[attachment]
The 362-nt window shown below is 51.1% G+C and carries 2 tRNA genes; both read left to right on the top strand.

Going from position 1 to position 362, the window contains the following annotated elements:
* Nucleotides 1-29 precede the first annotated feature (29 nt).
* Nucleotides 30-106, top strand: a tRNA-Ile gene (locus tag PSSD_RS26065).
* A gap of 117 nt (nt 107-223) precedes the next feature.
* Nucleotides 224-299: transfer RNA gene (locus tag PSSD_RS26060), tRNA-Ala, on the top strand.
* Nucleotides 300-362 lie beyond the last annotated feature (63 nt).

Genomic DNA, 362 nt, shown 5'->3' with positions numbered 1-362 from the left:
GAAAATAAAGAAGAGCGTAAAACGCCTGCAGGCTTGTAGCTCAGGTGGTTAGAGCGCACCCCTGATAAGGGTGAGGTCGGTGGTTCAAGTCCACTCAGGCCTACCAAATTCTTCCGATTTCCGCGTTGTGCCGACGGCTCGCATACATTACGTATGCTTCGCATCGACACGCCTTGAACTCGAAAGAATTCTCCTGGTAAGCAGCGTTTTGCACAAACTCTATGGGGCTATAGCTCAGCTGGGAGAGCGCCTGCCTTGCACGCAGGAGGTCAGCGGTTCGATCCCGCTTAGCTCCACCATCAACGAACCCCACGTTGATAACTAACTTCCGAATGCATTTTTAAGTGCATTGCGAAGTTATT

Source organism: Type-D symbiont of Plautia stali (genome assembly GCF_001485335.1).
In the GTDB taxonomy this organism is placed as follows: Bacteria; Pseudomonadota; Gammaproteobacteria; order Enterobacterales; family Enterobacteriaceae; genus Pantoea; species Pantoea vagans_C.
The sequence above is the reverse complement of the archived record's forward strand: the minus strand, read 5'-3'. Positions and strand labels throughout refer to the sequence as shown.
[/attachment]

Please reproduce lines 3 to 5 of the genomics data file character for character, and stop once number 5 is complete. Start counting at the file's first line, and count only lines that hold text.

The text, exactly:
* Nucleotides 1-29 precede the first annotated feature (29 nt).
* Nucleotides 30-106, top strand: a tRNA-Ile gene (locus tag PSSD_RS26065).
* A gap of 117 nt (nt 107-223) precedes the next feature.